Jana Kainerstorfer is the principal investigator of the Biophotonics Lab at Carnegie Mellon in the Department of Biomedical Engineering. She received her Ph.D. in physics from the University of Vienna, Austria, in partnership with the National Institutes of Health, Bethesda MD in 2010.
Kainerstorfer has an extensive background in optical imaging, with an emphasis on near-infrared spectroscopy and imaging. She has particular experience in developing instruments as well as data analysis of optical data. Her lab’s research focus is based on optical imaging for clinical applications with emphasis spanning two primary areas: instrument and measurement protocol development of non-invasive optical imaging which can yield biomarkers for disease diagnostics and monitoring; and translation of such imaging tools to answer clinical questions where microvascular imaging can be of use for understanding a pathophysiology or monitoring of disease.
Biomedical Optics for Monitoring Disease
Non-Invasive Monitoring of the Brain Using Near-Infrared Light
Novel Strategies for Sensing and Stimulating the Brain Noninvasively and Precisely
2010 Ph.D., Physics, University of Vienna
2007 MS, Physics, University of Vienna
Wearable tech aids freedivers, cardiac patients
Carnegie Mellon University researchers are part of an international team working on wearable biomedical technology that will enhance freediver safety, as well as provide fresh treatment insights for cardiac patients.
Kainerstorfer presents at SPIE Photonics West Conference
BME’s Jana Kainerstorfer spoke at this year’s SPIE Photonics West Conference in February in San Francisco. Kainerstorfer presented her research on intracranial pressure and neurovascular coupling in the Neurotechnologies Plenary Session.
Singularity Hub features ECE/BME joint DARPA project
Singularity Hub featured BME and ECE researchers’ project recently funded by DARPA, in which they are using ultrasound waves to pinpoint light interaction in targeted brain regions, then measuring brain waves through a wearable “hat.”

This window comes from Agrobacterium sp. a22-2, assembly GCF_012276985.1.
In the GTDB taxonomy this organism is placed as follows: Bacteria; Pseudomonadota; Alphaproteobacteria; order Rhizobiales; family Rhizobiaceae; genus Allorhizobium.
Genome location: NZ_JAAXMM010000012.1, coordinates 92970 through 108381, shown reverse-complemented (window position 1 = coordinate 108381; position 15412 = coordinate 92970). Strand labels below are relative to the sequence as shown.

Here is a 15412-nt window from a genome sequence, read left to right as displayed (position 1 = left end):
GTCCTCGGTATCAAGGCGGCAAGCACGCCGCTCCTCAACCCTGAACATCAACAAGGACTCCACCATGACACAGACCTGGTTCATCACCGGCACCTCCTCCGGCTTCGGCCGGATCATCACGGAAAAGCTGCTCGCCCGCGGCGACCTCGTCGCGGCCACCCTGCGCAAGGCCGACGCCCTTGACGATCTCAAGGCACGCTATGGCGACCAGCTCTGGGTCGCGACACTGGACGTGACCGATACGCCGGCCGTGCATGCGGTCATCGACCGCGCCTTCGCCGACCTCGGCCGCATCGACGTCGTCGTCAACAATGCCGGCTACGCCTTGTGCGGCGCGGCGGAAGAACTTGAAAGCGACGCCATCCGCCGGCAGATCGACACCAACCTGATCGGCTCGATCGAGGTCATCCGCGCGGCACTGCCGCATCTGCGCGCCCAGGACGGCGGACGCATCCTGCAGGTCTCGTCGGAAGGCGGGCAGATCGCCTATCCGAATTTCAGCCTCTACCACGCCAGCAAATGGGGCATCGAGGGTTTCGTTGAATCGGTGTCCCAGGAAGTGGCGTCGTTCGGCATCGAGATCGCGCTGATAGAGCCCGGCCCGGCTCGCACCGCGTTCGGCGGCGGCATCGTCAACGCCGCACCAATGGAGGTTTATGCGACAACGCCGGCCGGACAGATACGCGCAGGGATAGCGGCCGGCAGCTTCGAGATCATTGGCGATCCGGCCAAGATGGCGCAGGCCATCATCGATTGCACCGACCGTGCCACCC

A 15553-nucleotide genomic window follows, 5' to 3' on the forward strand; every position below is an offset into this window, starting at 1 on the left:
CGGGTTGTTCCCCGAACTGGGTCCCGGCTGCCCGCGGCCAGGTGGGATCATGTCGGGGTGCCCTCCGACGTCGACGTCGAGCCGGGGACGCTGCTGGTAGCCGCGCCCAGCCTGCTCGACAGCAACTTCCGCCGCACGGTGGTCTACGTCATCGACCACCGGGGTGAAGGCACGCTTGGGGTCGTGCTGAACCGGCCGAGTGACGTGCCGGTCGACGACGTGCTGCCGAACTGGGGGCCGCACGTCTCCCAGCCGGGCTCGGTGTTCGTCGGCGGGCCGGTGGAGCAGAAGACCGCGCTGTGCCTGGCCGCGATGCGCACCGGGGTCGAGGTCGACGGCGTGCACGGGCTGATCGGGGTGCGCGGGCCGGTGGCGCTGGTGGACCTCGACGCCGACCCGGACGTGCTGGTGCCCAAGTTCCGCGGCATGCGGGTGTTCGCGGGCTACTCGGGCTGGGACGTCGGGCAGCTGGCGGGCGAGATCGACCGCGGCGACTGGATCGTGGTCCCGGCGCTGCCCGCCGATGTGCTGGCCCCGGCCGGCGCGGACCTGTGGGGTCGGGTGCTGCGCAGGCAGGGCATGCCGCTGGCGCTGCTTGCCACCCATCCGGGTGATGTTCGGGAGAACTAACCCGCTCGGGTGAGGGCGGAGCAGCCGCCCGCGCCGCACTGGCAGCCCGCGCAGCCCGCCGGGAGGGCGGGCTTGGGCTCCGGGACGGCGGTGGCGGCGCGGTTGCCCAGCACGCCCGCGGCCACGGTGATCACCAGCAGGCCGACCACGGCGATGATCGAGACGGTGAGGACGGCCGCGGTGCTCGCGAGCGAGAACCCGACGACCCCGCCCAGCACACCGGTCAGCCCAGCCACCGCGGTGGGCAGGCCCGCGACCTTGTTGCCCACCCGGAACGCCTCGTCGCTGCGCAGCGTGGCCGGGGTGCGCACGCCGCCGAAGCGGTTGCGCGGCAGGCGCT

College of Engineering names 2019 faculty award winners
The College of Engineering has announced the winners of the 2019 faculty awards. They include: Alan McGaughey, Paulina Jaramillo, Jana Kainerstorfer, Reeja Jayan, Carmel Majidi, Jonathan Malen, and Vijayakumar Bhagavatula.
Wearable system to sense and stimulate the brain
A team of researchers from Carnegie Mellon is starting a project to design and implement a high-resolution, noninvasive neural interface that can be used as a wearable device.
Kainerstorfer invited to speak at 2019 GAFOE symposium
BME’s Jana Kainerstorfer has been invited to speak at 2019 German-American Frontiers of Engineering Symposium, to be held in March 2019.
Shining a light on intracranial pressure
Biomedical Engineering Assistant Professor Jana Kainerstorfer and her Ph.D. student Alexander Ruesch, in collaboration with Matthew Smith from the University of Pittsburgh, have been developing an alternative, non-invasive way for doctors to measure and monitor intracranial pressure using an approach based on near infrared spectroscopy.
Kainerstorfer competing in STAT Madness
BME professor Jana Kainerstorfer's groundbreaking breast cancer lesion monitor research has caught the eye of STAT Madness, a bracket-style competition to find the best biomedical innovation of 2017.
College of Engineering’s 2017 game changers
From engineering new materials to constructing smart systems, researchers in the College of Engineering are innovating for the future. Read some of our highlights from 2017.
Kainerstorfer featured on breast lesion scanner
BME’s Jana Kainerstorfer was featured in Furthermore for her innovative breast lesion scanner: a portable, handheld device that can give doctors more information to determine next steps for treatment.
Kainerstorfer awarded Scientist Development Grant from American Heart Association
BME’s Jana Kainerstorfer was awarded a Scientist Development Grant from the American Heart Association.